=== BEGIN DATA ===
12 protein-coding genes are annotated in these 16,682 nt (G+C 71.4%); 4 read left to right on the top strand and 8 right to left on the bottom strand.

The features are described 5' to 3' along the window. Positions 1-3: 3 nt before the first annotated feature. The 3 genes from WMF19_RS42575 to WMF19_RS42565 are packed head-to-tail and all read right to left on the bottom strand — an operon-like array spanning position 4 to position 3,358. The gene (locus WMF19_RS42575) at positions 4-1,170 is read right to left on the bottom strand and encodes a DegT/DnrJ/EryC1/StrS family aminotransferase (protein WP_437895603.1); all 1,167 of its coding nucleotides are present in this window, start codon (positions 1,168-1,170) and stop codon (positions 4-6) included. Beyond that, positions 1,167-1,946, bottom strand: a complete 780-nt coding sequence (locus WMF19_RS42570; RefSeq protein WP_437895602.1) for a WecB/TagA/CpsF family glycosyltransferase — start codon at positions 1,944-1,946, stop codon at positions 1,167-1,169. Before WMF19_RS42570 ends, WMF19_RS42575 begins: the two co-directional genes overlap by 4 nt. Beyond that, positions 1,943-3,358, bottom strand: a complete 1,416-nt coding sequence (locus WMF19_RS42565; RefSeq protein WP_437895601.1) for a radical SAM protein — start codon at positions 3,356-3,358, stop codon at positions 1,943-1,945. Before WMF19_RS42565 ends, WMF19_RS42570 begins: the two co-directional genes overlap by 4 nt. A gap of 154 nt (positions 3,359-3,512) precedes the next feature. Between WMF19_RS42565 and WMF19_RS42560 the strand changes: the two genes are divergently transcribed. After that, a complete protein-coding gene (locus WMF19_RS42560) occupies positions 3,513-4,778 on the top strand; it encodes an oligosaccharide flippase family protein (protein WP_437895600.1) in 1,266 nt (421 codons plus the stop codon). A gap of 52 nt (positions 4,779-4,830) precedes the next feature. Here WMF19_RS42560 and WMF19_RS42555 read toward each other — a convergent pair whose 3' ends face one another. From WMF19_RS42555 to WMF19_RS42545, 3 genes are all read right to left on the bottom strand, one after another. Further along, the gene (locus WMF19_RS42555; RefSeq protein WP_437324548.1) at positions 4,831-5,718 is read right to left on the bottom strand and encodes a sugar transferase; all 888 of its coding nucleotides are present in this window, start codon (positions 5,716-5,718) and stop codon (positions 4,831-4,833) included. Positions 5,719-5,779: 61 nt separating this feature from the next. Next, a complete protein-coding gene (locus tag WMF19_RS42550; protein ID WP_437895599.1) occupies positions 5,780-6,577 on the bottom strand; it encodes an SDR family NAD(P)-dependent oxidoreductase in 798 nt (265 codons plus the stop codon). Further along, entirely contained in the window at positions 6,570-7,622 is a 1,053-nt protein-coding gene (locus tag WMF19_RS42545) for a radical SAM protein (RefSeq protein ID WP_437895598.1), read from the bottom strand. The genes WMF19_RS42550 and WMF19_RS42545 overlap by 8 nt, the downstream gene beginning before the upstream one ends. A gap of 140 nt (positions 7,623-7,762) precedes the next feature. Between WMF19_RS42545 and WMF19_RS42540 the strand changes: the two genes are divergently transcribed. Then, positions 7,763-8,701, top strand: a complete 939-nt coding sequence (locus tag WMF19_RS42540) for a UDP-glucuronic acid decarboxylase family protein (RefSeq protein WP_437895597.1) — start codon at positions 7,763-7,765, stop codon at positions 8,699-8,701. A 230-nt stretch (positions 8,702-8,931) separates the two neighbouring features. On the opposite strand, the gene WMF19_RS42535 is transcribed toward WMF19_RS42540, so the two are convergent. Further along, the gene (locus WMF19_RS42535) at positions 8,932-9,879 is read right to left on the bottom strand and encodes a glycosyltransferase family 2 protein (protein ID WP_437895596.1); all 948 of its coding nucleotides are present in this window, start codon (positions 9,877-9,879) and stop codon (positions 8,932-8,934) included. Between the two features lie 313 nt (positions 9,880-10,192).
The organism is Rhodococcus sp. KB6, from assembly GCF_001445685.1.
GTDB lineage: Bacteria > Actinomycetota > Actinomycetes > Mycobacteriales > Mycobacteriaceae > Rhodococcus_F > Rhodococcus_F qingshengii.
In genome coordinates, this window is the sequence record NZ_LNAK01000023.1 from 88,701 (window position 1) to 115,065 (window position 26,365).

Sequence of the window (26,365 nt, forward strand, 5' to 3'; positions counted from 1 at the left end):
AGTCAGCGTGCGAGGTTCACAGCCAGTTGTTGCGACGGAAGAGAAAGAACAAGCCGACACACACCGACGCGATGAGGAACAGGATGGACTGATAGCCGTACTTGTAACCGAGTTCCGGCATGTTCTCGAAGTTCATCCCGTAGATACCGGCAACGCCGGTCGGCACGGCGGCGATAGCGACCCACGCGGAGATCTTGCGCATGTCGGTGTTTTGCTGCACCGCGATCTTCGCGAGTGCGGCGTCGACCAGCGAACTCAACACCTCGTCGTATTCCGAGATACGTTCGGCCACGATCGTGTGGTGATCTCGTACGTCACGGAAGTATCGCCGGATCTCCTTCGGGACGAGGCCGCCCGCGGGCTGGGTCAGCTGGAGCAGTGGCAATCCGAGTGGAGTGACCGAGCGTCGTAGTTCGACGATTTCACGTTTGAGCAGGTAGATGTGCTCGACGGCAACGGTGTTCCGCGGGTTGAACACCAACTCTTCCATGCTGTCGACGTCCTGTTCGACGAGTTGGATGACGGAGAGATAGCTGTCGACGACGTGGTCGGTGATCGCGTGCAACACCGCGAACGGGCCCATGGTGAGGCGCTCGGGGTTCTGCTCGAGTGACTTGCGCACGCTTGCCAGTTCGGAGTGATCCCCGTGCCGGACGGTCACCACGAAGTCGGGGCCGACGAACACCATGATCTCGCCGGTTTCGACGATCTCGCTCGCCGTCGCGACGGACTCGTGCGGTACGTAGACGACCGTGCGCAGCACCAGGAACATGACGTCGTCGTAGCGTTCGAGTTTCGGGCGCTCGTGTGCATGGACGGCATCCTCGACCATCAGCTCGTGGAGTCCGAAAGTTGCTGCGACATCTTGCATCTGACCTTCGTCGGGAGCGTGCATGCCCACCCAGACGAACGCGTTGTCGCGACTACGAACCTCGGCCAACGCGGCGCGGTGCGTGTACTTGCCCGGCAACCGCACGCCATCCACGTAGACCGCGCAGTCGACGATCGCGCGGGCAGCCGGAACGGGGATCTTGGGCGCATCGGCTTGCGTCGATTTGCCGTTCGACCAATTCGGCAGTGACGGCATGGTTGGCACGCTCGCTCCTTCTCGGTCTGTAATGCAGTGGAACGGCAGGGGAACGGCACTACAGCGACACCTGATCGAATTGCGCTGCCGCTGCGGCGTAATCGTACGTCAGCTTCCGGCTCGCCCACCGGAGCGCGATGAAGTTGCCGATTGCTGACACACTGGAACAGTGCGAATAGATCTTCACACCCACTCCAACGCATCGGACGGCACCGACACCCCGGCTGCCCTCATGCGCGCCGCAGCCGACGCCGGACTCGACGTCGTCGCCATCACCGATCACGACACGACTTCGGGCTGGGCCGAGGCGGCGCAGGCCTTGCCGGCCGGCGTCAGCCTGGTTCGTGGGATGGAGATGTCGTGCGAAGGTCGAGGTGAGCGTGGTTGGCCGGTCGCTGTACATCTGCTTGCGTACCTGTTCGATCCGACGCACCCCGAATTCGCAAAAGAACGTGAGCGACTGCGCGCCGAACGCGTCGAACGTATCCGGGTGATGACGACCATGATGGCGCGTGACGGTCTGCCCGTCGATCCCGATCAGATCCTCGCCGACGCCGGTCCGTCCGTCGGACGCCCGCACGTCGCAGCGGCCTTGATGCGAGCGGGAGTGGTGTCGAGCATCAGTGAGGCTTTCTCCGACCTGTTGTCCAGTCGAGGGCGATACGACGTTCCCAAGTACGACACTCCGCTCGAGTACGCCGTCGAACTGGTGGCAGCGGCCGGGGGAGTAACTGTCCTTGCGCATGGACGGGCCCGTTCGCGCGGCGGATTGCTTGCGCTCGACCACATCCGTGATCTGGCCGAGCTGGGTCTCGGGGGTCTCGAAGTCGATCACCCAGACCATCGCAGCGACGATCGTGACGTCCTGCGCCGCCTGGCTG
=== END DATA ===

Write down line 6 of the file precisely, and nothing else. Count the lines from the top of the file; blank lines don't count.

Sequence of the window (26,365 nt, forward strand, 5' to 3'; positions counted from 1 at the left end):